Raia spared a quick glance up as they exited the castle. Early morning sunshine shown down on the palace yard, which was bustling with men sporting Deturian armor—though on second glance, Raia realized that there were only ten, twenty men at the most. At least three times that many Ithcarian soldiers stood guard around them, along with King Naaman himself. The Ithcarian royal’s face was lined in a deep frown, as though he were most displeased with what he was seeing. Raia’s heart lightened slightly at the sight. Though Ithcar was still technically considered an enemy of her country, Raia knew from firsthand experience that Soran and his men posed the larger threat to all of them. She was glad that King Naaman seemed at least partly cognizant of this fact.
Slightly removed from the rest of the soldiers were four of Soran’s guards, standing with arms outstretched in an odd half-circle formation. Raia saw on second glance that they were surrounding five swans, and attempting to prevent the birds from scattering. Nearby stood a rather large wooden cage. With a stab of anger, she realized that the guards were herding her five feathered sisters into the cage to be transported, though the princesses were not making it easy on them. The birds bit and hissed at the guards in anger, trying to duck under their outstretched arms to escape confinement.
Soran stood watching this strange company, his hands clasped behind his back. Fear clutched at Raia’s throat as the soldiers escorted her over to where he was standing. She knitted madly at the last shawl, frantic tears filling her eyes. Just half a row more and that would be it.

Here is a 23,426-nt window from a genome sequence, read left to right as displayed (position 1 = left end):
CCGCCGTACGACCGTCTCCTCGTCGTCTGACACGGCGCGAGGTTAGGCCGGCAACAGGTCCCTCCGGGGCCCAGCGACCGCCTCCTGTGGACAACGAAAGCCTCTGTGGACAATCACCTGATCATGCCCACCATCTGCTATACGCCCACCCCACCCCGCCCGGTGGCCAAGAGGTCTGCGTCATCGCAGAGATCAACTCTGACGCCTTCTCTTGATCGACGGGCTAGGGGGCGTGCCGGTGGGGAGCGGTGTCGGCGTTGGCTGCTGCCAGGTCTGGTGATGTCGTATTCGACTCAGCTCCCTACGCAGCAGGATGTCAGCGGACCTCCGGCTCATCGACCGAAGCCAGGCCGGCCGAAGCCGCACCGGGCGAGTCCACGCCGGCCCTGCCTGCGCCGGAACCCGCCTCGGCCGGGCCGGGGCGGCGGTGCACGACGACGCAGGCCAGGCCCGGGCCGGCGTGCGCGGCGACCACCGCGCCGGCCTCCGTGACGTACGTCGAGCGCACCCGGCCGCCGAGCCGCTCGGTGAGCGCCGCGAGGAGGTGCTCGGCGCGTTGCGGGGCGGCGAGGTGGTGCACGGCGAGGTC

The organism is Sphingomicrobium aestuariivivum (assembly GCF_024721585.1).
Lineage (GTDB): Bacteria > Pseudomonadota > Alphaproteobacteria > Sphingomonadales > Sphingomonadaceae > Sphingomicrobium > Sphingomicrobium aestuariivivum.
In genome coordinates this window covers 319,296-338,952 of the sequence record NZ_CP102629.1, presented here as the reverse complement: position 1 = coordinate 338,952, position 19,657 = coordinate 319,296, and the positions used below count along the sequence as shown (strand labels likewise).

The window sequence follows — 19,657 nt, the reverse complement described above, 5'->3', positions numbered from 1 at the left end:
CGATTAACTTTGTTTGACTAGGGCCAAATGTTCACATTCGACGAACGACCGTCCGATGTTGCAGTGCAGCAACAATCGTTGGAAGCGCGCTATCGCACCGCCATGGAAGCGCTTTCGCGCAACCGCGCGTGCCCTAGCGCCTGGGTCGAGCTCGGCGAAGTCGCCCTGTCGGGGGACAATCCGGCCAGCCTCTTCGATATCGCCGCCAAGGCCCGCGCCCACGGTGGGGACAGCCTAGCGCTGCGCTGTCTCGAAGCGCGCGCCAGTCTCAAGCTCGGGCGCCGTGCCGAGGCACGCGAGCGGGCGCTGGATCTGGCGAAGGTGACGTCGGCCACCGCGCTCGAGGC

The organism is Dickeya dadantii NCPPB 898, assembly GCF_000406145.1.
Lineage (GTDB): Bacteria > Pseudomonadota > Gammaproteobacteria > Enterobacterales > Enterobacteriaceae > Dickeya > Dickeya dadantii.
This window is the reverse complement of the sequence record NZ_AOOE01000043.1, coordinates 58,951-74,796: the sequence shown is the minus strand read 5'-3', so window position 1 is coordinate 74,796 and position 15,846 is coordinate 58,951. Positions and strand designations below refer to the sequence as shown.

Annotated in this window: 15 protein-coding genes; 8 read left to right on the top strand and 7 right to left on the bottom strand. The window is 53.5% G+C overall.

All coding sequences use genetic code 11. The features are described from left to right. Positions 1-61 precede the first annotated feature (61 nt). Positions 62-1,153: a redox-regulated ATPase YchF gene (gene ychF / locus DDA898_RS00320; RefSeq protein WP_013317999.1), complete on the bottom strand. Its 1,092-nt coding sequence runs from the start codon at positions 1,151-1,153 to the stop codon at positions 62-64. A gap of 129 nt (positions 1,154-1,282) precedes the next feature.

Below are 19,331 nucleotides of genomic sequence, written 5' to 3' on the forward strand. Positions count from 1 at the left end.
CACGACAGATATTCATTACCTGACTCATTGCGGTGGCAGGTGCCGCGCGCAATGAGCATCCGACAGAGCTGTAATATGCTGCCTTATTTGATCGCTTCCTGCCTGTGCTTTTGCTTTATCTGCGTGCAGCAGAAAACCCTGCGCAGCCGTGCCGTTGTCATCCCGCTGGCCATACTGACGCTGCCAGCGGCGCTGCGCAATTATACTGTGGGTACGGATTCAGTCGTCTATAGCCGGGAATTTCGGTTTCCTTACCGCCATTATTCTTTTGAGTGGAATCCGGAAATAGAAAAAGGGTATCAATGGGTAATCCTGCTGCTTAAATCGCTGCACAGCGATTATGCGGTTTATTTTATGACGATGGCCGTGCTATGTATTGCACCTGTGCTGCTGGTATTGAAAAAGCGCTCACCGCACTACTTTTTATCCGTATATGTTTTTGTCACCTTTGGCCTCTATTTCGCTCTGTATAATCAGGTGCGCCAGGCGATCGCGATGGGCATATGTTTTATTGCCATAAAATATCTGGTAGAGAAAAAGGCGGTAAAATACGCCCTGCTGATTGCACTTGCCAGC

Though he was facing away from them, Soran seemed to sense the presence of the new arrivals, and knew exactly who had arrived. The arrogance was evident in his voice when he spoke, yet Raia realized with no small surprise that he had chosen to address Ayden first.
“I must thank you, Crown Prince,” he said loftily, “For taking such excellent care of my fiancée and her…menagerie.”
Raia felt Ayden stiffen beside her at Soran’s taunt, for a taunt it most surely was.
“I assure you that the pleasure was ours.” Ayden said, his voice as cold as Raia had ever heard it. “Indeed, Princess Raia may consider herself free to return should ever she desire a visit…or seek refuge.”
Ayden sounded as though he were gritting the words out through his teeth, yet Raia did not glance up to witness his expression. She could not spare the time. Soran had yet to look her way, but Raia still knew that she had only seconds before his gaze would finally turn towards her. Seconds in which to finish knitting, only seconds to break her sisters’ curse.
Just a couple more stitches.
And then her time was up. Raia sensed, rather than saw, Soran begin to turn towards her as he addressed her at last, his voice full of malevolent triumph.
“Come, my dear, we must be on our—what are you doing?”
Soran’s tone had changed in an instant to furious comprehension, yet Raia hardly noticed. With one last deft twist of her needle, she tied off the fifth and final shawl.
Raia reached into her now-bulging pillow pouch and struggled to take out the other four shawls that she had completed. Yet as she had suspected, Soran had instantly recognized what Raia’s knitted shawls were meant to accomplish—and he proved faster than she. At the first sight of her knitting, he had leapt forward, grasping one firm hand onto her arm in a vice grip, his face contorted in a snarl. Raia winced at the pain as his fingers dug into her arm; she knew that the force would likely leave her with bruises the following day. She gritted her teeth and yanked away from him with all of her strength, fighting to free her arm from his grasp. She bit at her lips to refrain herself from letting out an angry cry at the persistence of his grip.